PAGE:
Ship breaking or ship demolition is a type of ship disposal involving the
breaking up of ships for either a source of parts, which can be sold for
re-use, or for the extraction of raw materials, chiefly scrap. It may also
be known as ship dismantling, ship cracking, or ship recycling. Modern ships have a lifespan of 25 to 30 years before corrosion, metal fatigue and a lack of parts render them uneconomical to operate. Ship-breaking allows the materials from the ship, especially steel, to be recycled and made into new products. This lowers the demand for mined iron ore and reduces energy use in the steelmaking process. Fixtures and other equipment on board the vessels can also be reused. While ship-breaking is sustainable, there are concerns about the use by poorer countries without stringent environmental legislation. It is also labour-intensive, and considered one of the world’s most dangerous industries.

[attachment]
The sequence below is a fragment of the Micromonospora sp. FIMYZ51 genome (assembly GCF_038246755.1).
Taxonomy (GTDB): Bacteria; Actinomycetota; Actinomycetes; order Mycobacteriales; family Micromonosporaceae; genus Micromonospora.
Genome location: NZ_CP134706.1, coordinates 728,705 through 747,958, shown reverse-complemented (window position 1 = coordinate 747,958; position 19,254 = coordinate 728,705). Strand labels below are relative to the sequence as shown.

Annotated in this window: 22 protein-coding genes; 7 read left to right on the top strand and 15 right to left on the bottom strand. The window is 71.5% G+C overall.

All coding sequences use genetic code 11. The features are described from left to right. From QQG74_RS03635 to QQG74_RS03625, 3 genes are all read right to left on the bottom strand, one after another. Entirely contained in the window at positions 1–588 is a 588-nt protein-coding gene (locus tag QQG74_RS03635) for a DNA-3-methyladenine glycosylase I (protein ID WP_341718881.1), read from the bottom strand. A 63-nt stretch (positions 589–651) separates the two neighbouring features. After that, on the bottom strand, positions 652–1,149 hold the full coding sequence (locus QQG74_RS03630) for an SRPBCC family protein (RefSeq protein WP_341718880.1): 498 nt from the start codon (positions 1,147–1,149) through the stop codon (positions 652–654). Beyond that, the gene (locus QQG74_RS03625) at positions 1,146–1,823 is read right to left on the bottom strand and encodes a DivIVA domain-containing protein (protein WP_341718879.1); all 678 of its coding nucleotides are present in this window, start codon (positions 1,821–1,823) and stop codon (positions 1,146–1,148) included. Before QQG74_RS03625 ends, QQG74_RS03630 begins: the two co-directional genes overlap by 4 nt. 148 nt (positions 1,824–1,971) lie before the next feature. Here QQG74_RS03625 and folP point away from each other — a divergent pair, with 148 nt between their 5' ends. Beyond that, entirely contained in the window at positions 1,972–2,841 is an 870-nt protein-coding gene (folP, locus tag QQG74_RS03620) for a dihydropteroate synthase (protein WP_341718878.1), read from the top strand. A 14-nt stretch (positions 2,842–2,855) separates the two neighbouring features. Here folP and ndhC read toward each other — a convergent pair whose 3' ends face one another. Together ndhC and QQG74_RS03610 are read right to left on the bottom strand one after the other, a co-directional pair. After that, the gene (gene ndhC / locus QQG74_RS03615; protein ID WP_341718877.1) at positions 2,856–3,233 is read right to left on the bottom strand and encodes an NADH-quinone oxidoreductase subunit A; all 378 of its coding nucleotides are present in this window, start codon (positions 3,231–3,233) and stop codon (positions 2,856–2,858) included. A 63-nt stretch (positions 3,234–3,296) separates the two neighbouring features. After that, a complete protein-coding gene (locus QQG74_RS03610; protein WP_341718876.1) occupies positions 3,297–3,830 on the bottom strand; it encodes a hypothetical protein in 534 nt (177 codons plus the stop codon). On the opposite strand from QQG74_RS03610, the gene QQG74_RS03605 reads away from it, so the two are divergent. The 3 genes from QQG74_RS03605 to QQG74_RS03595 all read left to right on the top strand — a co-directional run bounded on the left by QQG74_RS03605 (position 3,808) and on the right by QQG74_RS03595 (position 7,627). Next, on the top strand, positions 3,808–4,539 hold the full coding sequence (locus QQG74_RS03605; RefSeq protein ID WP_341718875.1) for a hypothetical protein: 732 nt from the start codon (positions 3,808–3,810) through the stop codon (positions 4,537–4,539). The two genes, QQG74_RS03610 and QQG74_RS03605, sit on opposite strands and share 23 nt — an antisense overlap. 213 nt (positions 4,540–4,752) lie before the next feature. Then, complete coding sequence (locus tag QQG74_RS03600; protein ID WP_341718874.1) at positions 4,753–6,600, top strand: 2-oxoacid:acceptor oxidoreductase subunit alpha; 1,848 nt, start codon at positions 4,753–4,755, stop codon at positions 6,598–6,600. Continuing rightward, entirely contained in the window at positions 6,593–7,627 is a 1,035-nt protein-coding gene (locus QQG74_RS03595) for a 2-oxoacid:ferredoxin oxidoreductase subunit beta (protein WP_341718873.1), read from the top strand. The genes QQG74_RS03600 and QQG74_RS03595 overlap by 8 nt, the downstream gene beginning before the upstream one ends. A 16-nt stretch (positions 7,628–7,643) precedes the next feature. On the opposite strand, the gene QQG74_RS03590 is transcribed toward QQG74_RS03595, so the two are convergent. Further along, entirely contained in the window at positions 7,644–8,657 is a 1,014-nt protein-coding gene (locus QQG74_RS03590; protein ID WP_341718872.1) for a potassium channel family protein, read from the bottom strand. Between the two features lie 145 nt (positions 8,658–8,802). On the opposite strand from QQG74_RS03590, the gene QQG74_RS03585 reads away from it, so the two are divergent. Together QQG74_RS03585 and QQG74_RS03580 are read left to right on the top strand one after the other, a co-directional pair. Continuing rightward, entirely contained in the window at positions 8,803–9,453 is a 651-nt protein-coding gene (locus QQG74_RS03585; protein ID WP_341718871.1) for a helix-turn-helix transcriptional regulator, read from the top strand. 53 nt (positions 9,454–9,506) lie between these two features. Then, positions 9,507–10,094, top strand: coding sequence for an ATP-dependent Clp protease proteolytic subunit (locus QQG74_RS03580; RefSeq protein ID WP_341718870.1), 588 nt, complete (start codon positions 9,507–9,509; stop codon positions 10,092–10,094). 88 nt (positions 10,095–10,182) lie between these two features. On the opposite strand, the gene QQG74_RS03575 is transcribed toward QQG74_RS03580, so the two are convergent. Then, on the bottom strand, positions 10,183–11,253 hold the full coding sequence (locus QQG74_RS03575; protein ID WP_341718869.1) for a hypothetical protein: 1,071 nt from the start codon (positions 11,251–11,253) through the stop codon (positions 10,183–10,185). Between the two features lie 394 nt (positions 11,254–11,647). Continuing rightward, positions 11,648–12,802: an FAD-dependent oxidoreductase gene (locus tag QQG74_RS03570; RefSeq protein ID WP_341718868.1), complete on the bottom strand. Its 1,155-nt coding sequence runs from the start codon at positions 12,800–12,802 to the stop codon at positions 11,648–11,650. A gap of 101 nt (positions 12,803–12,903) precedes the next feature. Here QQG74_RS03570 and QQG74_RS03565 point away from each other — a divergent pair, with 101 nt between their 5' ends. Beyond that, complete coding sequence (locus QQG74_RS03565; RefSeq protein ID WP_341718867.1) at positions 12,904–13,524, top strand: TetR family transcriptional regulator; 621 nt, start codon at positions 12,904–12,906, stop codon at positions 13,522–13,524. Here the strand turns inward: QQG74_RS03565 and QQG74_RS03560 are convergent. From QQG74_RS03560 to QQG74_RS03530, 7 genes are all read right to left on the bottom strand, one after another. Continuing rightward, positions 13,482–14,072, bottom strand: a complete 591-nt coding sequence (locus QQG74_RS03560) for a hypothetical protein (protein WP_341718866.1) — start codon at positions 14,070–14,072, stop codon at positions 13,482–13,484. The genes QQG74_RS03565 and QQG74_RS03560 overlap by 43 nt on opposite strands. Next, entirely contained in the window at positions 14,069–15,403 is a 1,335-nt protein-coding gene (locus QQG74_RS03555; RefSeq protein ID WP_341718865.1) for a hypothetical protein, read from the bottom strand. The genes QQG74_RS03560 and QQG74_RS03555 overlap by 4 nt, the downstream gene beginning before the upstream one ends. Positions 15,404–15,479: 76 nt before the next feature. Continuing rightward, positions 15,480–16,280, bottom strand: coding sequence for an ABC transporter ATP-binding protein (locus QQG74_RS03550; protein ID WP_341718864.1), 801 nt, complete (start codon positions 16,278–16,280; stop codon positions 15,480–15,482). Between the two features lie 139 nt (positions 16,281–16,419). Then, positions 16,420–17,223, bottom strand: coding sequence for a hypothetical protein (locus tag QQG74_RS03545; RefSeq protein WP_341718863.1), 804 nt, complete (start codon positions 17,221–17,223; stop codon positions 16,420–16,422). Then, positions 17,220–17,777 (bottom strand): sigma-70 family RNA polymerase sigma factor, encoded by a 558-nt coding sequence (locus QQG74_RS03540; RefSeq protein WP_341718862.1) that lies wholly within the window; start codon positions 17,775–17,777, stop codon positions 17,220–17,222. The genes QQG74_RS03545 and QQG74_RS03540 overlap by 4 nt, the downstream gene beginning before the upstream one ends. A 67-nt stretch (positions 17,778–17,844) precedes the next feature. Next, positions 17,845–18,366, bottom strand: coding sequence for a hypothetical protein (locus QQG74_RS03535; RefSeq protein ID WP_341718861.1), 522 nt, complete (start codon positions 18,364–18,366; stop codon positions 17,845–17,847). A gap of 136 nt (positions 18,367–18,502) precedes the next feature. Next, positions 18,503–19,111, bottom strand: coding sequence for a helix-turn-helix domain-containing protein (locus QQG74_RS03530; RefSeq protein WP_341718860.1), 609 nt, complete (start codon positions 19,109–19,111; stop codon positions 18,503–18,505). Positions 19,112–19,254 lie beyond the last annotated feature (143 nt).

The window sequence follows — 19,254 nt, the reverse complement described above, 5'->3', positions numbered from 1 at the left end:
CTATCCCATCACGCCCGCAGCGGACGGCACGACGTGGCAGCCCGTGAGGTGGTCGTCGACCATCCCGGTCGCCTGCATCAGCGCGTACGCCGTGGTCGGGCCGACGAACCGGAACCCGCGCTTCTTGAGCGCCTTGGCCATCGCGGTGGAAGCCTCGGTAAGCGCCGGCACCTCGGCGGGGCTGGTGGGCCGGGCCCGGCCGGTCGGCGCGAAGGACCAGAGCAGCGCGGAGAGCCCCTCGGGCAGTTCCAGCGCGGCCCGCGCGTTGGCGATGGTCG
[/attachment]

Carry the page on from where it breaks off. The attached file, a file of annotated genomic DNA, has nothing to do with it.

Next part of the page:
The decommissioning process is entirely different in developed countries than it
is in developing countries. In both cases, ship-breakers bid for the ship, and the
highest bidder wins the contract. The ship-breaker then acquires the vessel from
the international broker who deals in outdated ships. The price paid is around
$400 per tonne and the poorer the environmental legislation the higher the price.
The purchase of water-craft makes up 69% of the income earned by the industry in
Bangladesh, versus 2% for labour costs. The ship is taken to the decommissioning
location either under its own power or with the use of tugs.

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